The Second Milestone

credits : UNIX and Linux System Administration Handbook (Nemeth, Snyder, Hein, Whaley)

This is the second post, about my GSoC progress. I know this is a late post but hope that the content coming your way suffices for the delay. So, cheers readers! Lets dive into it!

Getting the permissions right

Last post was about porting the Basic Tab of Properties window to use GtkBuilder where we got the basic process of porting right. This time we come with a similar goal for permissions-tab but with a tad-bit more content than the basics.

Like before the task started with porting the outer containers of the the permissions-page ie. defining them in XML and packing its inner contents inside a GtkBox on code. Commit: 1c978477 achieves the same.

Structue of permissions page

The outermost container of the permissions page packs a grid which delivers the basic usecase of the permissions-page, in addition to this the box also contains two labels at the top and bottom which respectively show up when the dialog is launched under exceptional ownership and file type circumstances.

Naturally the next step in our course of actions is to port these labels along with their prompt separators to the template definition. And make sure they appear only when needed using gtk_widget_show () in code. Commit 5953986c achieves the same. This has pretty much been a monotonic story, moving on to the interesting parts.

The Permissions Grid

Interestingly the permissions grid is not as simple as it sounds (looks!) I packs a total of 9 GtkLabel:GtkComboBox pairs which hide/show etc. based on the selection for which the properties-window has been launched morphing the appearance of the permissions grid.

The first image corresponds to permissions for a directory, and the second one is permissions for a composite selection of files and directories. Porting each row of the grid involves adding a GtkLabel:GtkComboBox pair to the .ui file and than glue together their data flow mechanisms to the existing logic in code.

Wait we missed something ? Where are the options in the ComboBoxes like we know them to be ?

GtkComboBoxes have Menu items too

Clearly we owe you an explanation! For the reason behind adding empty combo-boxes in Glade and populating them with code instead of doing so in Glade, there is one in the next section of this post. Commit bd8f590a ports all the GtkLabel:GtkComboBox rows to the .ui template.

The remaining rows of the grid like the execute-label, security-context, and the change-permissions button are ported to the .ui template in the commit 13cff098

GEEKY TEXT WARNING: The next section gets technical! Proceed Accordingly!

GtkComboBox: The Explanation as Promised

If you expected it to be simple, well it’s not! When you see many boxes sliding out a single one ‘you know it’s not simple!’ So, let’s put our nerd-glasses on and start dismantling the GtkComboBox.

According to the documentation :

> A GtkComboBox is a widget that allows the user to choose from a list of valid choices. The GtkComboBox displays the selected choice. When activated, the GtkComboBox displays a popup which allows the user to make a new choice.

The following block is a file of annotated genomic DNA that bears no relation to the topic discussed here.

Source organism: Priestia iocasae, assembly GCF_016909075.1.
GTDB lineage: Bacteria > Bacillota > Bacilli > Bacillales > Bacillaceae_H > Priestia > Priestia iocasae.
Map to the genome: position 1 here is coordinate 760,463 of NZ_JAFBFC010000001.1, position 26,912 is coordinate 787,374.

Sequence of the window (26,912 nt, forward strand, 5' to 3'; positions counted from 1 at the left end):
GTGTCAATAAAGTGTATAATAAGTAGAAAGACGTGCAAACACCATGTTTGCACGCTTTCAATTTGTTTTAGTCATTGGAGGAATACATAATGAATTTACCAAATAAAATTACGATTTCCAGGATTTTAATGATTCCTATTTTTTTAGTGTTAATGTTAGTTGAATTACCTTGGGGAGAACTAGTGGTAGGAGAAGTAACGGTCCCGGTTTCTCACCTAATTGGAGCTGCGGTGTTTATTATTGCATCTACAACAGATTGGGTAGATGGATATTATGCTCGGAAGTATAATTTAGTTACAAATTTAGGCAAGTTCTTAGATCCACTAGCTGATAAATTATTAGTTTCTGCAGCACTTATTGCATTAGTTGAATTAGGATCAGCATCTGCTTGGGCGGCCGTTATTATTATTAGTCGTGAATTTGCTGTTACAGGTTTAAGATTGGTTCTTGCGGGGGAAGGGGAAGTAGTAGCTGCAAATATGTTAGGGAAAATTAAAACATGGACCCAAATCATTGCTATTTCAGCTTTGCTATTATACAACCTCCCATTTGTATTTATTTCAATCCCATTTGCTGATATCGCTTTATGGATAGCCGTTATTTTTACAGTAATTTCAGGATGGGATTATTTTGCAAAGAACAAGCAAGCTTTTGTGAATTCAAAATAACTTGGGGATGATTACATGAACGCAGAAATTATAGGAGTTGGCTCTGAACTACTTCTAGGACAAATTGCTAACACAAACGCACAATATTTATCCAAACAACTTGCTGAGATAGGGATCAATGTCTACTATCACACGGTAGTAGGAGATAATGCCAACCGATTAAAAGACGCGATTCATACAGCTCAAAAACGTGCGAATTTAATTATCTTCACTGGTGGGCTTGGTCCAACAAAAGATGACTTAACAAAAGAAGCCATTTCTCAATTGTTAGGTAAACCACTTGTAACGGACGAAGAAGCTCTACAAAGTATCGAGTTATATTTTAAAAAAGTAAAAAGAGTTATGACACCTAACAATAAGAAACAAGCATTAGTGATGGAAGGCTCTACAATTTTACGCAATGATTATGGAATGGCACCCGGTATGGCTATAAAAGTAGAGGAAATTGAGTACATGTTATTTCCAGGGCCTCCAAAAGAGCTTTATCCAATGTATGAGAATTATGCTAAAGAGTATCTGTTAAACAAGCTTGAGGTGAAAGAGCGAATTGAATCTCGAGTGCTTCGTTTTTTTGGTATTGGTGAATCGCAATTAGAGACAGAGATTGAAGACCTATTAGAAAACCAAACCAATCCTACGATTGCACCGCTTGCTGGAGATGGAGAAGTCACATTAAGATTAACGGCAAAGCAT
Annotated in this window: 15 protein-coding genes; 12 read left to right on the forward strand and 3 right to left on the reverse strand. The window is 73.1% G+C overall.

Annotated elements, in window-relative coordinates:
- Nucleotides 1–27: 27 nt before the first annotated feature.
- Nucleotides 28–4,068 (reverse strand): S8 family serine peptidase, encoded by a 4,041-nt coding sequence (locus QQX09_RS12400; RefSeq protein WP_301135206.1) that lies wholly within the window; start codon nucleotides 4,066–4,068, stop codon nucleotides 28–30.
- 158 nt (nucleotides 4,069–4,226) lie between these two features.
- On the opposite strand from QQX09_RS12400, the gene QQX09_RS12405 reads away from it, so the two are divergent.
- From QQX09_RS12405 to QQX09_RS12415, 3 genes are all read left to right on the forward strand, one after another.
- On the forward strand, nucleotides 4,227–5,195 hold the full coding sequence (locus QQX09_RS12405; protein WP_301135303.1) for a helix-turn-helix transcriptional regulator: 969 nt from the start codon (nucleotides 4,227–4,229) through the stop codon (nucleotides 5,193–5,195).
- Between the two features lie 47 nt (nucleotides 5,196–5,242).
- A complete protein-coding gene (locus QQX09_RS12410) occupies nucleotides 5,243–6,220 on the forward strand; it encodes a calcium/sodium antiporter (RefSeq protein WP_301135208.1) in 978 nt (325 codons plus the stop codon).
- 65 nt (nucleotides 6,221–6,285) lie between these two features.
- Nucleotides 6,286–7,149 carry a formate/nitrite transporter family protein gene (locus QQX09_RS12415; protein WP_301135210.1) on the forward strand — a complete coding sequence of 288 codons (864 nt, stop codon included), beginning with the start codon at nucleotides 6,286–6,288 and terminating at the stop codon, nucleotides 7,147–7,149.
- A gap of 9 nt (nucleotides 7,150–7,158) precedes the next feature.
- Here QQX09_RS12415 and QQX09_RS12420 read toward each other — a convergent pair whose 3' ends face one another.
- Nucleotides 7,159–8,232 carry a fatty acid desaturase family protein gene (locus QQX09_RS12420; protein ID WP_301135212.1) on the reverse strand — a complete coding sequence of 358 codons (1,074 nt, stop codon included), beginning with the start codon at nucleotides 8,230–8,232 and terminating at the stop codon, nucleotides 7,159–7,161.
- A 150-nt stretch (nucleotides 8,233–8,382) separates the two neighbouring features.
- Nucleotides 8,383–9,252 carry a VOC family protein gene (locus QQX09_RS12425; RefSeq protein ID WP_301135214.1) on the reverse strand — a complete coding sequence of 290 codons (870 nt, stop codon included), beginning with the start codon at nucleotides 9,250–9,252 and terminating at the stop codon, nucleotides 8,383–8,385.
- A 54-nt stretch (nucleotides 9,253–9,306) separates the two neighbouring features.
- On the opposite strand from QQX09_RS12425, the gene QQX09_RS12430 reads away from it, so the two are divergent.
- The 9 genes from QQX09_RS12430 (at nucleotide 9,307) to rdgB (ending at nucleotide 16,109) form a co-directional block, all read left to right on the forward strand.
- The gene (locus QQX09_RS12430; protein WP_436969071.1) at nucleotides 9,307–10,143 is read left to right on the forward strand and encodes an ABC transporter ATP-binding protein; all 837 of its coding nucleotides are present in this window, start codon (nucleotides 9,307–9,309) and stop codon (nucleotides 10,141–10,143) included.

> The GtkComboBox uses the model-view pattern the list of valid choices is specified in the form of a tree model, and the display of the choices can be adapted to the data in the model by using cell renderers, as you would in a tree view. This is possible since GtkComboBox implements the GtkCellLayout interface. The tree model holding the valid choices is not restricted to a flat list, it can be a real tree, and the popup will reflect the tree structure.

All in all this is what it says is :

Clearly, Glade supports the creation of empty GtkComboBoxes! Question arises does it also support Tree Model and Cell Renderer Widgets. The answer is Yes, It does! Glade supports the creation of Data Holding Widgets like GtkTreeStore and GtkListStore. The Options could be found neatly tucked away in the overflow menu.

So GtkListStore can be initialzed in Glade in the form of a table where Column types can be defined and than Data rows can be populated. Now,

  • Create GtkListStore –done
  • Connect GtkListStore with a GtkComboBox (Option found in General Tab)
  • Assign Cell Renderer of the ComboBox a Column from the Tree Model (Open the Combo Editor by right-clicking on ComboBox and selecting Edit) And this is how a complete ComboBox along with all it’s data members can be Constructed in Glade.
Why did we not populate permission-comboBoxes using Glade ?
  1. Permissions list stores have a column for permissions enum. While we can use the enum value symbol in C, we would have to use a numeric value in Glade, which is going to be quite obscure and hard to document
  2. Porting the models to GtkBuilder UI definition isn’t really improving hackability / design-ability much because of how Glade handles it
  3. The comboBox itself is already defined in the .ui file, so it’s possible to tweak the design even if the comboBoxes look empty
  4. If it would make things more complicated, then it’s more reasonable to let the code handle it.

Credits: @antoniof As a result @antoniof opened an issue about in Glade about the same : Combo-Editor Discoverability

Hhuh ! That was tedious ! Next blog-post will be talking about revisiting the Basic and Permissions page and completing them once-and for all.

3 thoughts on “The Second Milestone

  1. Pingback: Links 20/7/2020: Linux 5.8 RC6, KStars 3.4.3, Skrooge 2.23.0 | Techrights

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